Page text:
Badiou has a deep problem, carried over from Althusser’s structuralism, in regards to the relation between stasis and change. (I have commented on this problem at a more general level, without mentioning Badiou, in terms of the relation between diachronic and synchronic ontology, in my article IS ONTOLOGY MAKING US STUPID? However, I do not think that Althusser is in a position to give Badiou lessons in avoiding the idealist tendencies implicit in structuralism.
Much post-Althusserian thought was devoted to finding a principle of de-stabilisation of structures tied to subjectivity: Derrida’s writing, Kristeva’s subject-in-process, Lyotard’s drift, Deleuze and Guattari’s group-in-fusion and later their process of subjectivation, and Foucault’s care of self. Badiou’s project is clearly inscribed within this field of responses to the perceived excessive determination of the subject by the structure and to its link with the problem of change.
Another problem that comes with inheriting from Althusser’s philosophy is his structuralist scientism. Badiou attempts to mitigate this excessively static and monlolithic privilege given to science in several ways:
1) by characterising science as as a site of truth production, rather than simply of knowledge production. One must remember that for Badiou truth is linked to change, whereas knowledge is linked to stasis.
2) by asserting the contemporary existence of four figures of truth production (science, love, politics, art).
3) by incorporating the subject within the scientific process of truth production, and more generally within all of the processes of truth production.
4) by emphasising that science as a truth procedure exists only in diverse “crossings” with other truth procedures, some of which are legitimate (this acceptance of the legitimacy of crossings distinguishes Badiou’s position from Althusser’s policing of frontiers): this theorisation of crossings can be found in Badiou’s latest seminar, class of October 19th 2015.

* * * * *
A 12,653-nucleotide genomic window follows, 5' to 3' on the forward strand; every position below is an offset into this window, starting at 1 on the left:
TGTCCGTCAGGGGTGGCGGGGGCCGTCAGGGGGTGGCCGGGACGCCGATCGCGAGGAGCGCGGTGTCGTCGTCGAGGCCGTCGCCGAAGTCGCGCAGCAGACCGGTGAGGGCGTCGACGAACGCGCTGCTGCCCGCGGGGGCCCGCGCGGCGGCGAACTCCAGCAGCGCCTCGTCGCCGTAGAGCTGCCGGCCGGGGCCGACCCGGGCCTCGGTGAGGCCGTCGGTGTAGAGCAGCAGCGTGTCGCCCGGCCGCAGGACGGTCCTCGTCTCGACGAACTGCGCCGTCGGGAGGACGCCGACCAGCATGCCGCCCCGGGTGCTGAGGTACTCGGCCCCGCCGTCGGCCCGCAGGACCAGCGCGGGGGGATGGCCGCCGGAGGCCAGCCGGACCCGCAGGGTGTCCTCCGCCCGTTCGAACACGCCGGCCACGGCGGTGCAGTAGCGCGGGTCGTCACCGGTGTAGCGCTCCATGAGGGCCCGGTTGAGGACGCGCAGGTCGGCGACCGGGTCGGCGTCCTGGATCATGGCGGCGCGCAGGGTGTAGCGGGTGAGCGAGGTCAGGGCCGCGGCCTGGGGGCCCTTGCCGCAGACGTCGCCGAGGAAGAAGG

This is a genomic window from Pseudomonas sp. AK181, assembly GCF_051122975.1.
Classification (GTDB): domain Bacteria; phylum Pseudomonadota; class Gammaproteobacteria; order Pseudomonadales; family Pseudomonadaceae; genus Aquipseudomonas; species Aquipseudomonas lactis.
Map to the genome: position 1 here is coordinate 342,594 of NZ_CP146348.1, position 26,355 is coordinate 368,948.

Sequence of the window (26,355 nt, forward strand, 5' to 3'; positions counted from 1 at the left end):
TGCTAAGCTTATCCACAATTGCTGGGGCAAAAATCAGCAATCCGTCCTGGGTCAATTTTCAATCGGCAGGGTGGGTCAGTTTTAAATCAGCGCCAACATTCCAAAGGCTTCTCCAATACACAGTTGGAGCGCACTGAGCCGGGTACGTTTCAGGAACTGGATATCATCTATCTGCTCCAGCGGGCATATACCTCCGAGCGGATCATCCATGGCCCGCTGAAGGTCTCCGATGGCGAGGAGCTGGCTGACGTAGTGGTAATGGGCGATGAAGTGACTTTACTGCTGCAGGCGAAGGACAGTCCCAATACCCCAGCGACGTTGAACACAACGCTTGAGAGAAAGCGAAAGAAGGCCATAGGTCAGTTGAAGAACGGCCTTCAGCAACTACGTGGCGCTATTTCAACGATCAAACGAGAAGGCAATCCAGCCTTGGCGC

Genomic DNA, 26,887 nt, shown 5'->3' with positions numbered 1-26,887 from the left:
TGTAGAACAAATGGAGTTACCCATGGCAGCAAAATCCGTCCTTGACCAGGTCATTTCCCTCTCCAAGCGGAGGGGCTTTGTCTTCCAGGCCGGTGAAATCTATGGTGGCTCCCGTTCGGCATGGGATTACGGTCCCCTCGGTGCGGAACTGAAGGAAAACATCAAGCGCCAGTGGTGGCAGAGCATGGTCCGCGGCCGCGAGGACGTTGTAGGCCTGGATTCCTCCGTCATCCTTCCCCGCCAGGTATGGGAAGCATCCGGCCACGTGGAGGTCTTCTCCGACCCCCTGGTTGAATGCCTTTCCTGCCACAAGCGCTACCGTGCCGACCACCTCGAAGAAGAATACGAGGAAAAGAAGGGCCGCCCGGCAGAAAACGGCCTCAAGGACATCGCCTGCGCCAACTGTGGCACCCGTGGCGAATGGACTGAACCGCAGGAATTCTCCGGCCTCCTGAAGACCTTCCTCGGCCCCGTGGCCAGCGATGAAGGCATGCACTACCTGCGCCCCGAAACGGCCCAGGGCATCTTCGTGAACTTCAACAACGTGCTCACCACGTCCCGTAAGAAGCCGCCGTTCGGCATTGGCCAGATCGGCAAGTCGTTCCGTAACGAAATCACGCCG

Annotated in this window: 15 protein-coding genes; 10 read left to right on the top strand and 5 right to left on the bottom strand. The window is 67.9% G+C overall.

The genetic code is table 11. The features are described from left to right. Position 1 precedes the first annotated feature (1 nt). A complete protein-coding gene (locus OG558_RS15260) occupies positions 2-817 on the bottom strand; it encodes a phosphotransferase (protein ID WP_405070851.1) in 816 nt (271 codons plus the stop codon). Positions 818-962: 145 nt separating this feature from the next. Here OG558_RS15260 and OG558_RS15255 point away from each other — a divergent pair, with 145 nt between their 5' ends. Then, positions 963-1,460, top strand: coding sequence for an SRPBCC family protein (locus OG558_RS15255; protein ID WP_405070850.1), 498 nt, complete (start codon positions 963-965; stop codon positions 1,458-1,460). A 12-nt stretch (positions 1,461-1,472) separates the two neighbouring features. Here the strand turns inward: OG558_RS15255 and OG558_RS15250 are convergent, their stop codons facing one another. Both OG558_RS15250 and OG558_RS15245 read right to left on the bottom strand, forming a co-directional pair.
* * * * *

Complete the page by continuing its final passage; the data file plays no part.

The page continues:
On the queston of the priority given to axiomatics by Badiou, this is an ambiguous move in terms of the stasis/change (or synchronic/diachronic) distinction. “Axiomatics” refers to a formal structure and so is a force of stabilisation, but also to the (subjective) decision to adopt certain axioms. This priority of axiomatics comes under fire from François Laruelle, who proposes “quantum” thinking in its place. Laruelle’s quantum thinking is, at least in intention, more process-oriented, than structure-oriented axiomatics. Yet this critique ignores Badiou’s more recent work-in-progress on the “immanence of truths”, an enquiry into how truths (and not knowledge) modify and transform worlds from within.
“Quantum” thinking as used by Laruelle explicitly involves a principle of “indetermination in the pre-first instance” (this is Laruelle’s quantum reformulation of “determination in the last instance”. It belongs, despite Laruelle’s denials, to the same conceptual field as the other principles of de-stabilisation cited above: writing, subject-in-process, group-in-fusion, process of subjectivation, care of self.
My running argument with the Laruelleans has been:
(1) it is necessary to give an important place to this concept, as Laruelle’s pre-quantum non-philosophy is too structuralist and synchronic (Laruelleans strenuously avoid doing so, because they are remarkable uninformed about Anglophone philosophy of science, and
(2) quantum thinking is not really developped by Laruelle but functions as a gesture towards the need to supplement his thought with diachrony in order to be able to account for change.